TORONTO — Brookfield Asset Management Inc. has assembled a huge pile of cash and funding commitments from its partners to take advantage of huge opportunities that will arise for it as a result of the COVID crisis, executives said Thursday
Chief executive Bruce Flatt told analysts Thursday that Brookfield currently has US$77 billion available to deploy as opportunities arise over the next 12 months as a result of the COVID-19 pandemic.
“The most important is that many countries around the world will have to off-load spending onto the private sector and sell assets,” Flatt said.
He said that bodes well for Brookfield’s infrastructure and renewable businesses, which make money from buying, selling and managing those types of assets for institutional investors such as sovereign wealth funds and pensions.
In addition, Flatt said Brookfield will be able to provide the private sector with capital that will be needed as governments around the world wind down pandemic programs.
Brookfield has several ways to fill that need, he said, including US$12 billion of commitments to a fund for buying discounted debt issued by financially distressed businesses.
Its flagship funds for property, infrastructure, renewable and private equity investments will also be in position to be buyers or sellers depending on the conditions, he added.
Brookfield said its infrastructure and renewable energy businesses are positioned to take advantage of two merging trends in communications and solar technology.
Bahir Manios, managing partner of the Brookfield infrastructure group, said “we’re currently witnessing a once in a 100-year investment upgrade cycle” as telecom operators replace old equipment with wireless and fibre networks to meet demand in an increasingly online world.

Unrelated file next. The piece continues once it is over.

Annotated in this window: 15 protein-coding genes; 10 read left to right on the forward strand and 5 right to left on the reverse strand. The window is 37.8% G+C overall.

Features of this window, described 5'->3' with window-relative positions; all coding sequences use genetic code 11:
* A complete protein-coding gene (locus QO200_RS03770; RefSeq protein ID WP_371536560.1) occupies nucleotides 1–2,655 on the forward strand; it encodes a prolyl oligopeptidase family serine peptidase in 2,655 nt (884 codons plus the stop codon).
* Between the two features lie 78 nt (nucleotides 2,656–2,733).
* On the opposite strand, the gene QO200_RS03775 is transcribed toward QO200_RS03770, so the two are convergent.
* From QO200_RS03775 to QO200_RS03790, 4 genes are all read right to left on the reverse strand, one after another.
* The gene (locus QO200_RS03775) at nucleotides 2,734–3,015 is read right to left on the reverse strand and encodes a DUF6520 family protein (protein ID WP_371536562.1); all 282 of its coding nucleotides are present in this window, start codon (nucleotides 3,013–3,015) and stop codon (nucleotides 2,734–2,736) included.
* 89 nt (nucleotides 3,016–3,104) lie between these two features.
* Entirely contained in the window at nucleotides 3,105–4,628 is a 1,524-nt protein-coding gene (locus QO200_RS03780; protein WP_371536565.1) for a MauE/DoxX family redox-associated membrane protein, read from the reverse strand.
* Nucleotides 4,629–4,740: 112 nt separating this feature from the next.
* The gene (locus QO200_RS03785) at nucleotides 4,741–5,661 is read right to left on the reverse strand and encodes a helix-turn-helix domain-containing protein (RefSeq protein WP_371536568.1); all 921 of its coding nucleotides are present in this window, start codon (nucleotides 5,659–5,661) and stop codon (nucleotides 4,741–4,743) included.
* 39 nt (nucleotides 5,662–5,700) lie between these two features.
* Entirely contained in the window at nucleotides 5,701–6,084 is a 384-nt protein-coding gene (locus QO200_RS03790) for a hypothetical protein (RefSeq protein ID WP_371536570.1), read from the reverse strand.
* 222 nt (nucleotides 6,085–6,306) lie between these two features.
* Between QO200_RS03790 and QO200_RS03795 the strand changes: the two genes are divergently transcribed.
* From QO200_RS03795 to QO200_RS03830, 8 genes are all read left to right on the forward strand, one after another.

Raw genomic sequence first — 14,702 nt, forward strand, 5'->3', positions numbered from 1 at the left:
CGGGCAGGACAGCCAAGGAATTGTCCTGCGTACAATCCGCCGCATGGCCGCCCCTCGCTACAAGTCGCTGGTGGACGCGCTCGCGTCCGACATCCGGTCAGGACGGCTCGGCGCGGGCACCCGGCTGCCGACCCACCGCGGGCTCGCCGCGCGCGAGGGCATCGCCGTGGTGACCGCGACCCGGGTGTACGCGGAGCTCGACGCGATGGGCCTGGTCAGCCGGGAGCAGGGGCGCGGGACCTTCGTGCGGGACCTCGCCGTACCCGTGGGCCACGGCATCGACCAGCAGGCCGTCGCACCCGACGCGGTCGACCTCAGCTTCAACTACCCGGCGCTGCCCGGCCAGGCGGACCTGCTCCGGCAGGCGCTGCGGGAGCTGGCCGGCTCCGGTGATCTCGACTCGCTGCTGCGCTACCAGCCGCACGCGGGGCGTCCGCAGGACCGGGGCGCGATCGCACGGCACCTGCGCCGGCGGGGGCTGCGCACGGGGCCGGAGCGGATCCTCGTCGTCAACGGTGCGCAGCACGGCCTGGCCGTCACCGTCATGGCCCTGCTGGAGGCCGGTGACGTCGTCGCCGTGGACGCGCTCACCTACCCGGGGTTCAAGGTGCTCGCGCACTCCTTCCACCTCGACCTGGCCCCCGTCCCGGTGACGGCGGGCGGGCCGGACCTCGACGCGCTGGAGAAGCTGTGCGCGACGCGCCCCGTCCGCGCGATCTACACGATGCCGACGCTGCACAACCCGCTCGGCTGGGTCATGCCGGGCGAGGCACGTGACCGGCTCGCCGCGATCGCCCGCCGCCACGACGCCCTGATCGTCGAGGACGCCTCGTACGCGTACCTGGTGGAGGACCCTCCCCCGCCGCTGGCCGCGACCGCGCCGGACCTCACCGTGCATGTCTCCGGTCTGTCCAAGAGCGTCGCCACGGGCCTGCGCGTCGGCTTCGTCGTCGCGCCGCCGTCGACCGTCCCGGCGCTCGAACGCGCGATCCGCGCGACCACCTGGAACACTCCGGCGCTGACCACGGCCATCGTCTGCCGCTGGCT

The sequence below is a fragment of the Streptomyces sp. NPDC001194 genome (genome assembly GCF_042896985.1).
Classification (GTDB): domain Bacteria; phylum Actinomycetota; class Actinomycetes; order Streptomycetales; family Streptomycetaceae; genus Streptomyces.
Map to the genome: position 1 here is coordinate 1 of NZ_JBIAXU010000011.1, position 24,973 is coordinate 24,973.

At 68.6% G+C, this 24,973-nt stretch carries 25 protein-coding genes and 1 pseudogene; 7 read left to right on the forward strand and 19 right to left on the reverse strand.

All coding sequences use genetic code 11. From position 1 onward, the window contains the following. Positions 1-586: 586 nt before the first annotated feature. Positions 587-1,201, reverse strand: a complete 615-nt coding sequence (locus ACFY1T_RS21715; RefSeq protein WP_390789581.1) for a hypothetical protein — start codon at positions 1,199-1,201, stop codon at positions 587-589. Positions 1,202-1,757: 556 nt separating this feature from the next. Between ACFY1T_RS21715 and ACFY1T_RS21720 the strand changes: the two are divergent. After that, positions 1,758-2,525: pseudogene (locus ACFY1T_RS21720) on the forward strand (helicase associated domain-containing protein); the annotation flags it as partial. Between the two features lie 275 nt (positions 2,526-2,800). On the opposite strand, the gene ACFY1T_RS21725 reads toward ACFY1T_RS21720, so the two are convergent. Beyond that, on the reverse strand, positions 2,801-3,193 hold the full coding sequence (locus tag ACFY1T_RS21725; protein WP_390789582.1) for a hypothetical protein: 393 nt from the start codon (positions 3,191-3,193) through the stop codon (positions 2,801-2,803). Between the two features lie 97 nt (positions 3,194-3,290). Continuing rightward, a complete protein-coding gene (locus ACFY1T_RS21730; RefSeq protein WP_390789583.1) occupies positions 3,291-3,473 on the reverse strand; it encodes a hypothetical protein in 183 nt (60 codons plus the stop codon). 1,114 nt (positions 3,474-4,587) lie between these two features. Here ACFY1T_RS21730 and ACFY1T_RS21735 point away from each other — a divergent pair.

“Historically, these investments were funded by telecom operators. Given increasing demands on their capital, these operators are now seeking new funding partners,” Manios said.
Brookfield’s data infrastructure business already owns a portfolio of cell towers in six countries and data centres in 14 countries as well as fixed and wireless networks serving more than 2.5 million residential and enterprise customers.
In addition, Manios said, Brookfield sees an opportunity to supply some of the additional energy that will be required by computer data centres over the next decade — estimated at 30 gigagwatts (30 million kilowatts)
“We’re exploring the potential to bundle data centres and renewable power and provide a turnkey green data centre solution,” Manios said.
Earlier, the company reported a US$656 million net loss in its latest quarter, ended June 30, as it revalued its real estate portfolio lower amid the pandemic.
Brookfield holds large interests in several publicly traded partnerships, including a 53 per cent stake in Brookfield Property Partners, which reported last week that it had been significantly affected by closures in its hospitality and retail assets due to the pandemic.
The company, which keeps its books in U.S. dollars and has many operations outside Canada, said the loss attributable to shareholders amounted to 43 cents per diluted share.
A year earlier, it had a profit of $399 million or 24 cents per diluted share.
“The good news is that those operating businesses that were impacted are now all recovering, and the balance of the year should be better,” Brookfield said Thursday in a letter to shareholders.
This report by The Canadian Press was first published Aug. 13, 2020.
Companies in this story: (TSX:BAM.A, TSX:BPY.UN, TSX:BIP.UN, TSX:BEP.UN)
David Paddon, The Canadian Press